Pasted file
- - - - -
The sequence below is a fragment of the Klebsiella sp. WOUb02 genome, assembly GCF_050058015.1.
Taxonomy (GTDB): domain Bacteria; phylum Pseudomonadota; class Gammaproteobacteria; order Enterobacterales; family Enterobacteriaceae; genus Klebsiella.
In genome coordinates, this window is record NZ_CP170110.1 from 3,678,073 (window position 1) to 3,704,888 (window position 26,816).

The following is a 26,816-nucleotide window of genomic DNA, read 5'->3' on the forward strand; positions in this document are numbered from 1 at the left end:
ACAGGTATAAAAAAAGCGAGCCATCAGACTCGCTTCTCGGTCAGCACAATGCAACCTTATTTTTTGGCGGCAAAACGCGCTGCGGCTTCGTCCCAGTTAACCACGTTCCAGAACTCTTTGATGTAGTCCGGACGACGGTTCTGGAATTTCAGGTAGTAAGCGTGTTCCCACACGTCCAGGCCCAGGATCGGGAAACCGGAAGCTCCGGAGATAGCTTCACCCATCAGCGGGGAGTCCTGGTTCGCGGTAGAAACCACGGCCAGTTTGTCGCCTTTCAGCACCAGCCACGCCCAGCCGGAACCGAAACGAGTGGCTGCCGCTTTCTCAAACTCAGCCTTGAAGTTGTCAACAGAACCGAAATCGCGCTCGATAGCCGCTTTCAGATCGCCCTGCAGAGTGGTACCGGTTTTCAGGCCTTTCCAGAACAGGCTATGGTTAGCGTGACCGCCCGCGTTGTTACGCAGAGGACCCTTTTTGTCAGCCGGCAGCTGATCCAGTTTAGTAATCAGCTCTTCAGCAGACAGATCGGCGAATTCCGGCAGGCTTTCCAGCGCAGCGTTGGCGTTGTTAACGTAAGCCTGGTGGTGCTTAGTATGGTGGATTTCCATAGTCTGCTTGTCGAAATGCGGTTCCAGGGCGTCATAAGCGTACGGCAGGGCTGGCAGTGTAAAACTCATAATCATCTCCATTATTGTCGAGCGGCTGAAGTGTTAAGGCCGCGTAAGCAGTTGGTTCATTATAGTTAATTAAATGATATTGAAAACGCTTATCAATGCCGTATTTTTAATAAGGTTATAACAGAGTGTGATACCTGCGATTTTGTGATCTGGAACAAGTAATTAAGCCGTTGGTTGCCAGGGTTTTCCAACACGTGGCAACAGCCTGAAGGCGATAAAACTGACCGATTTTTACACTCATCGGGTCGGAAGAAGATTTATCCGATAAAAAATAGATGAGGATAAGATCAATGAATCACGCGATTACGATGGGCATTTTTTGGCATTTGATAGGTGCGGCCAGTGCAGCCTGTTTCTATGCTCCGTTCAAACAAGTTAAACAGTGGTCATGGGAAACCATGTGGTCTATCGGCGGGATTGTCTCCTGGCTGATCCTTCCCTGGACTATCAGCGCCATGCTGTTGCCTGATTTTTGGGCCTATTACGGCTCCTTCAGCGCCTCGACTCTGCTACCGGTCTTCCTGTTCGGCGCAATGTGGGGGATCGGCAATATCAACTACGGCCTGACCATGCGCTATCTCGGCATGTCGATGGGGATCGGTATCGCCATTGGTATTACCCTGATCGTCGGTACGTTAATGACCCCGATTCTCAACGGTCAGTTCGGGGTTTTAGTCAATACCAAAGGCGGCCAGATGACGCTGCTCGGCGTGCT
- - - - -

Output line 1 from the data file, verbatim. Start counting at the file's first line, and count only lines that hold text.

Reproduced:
The sequence below is a fragment of the Klebsiella sp. WOUb02 genome, assembly GCF_050058015.1.